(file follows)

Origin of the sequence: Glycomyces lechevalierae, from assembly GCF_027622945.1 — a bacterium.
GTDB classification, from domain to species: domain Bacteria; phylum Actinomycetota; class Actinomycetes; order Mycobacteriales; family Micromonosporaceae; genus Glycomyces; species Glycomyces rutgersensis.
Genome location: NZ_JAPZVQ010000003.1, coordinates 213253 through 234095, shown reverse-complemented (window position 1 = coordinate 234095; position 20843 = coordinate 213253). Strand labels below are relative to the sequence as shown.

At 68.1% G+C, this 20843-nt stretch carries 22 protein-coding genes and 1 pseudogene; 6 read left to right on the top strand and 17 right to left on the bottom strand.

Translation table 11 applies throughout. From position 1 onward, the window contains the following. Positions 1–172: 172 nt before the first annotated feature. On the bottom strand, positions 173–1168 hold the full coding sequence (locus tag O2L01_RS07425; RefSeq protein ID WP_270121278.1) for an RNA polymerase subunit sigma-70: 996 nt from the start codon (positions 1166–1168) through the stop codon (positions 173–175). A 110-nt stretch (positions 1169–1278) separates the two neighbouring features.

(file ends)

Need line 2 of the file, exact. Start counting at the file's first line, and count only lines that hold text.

GTDB classification, from domain to species: domain Bacteria; phylum Actinomycetota; class Actinomycetes; order Mycobacteriales; family Micromonosporaceae; genus Glycomyces; species Glycomyces rutgersensis.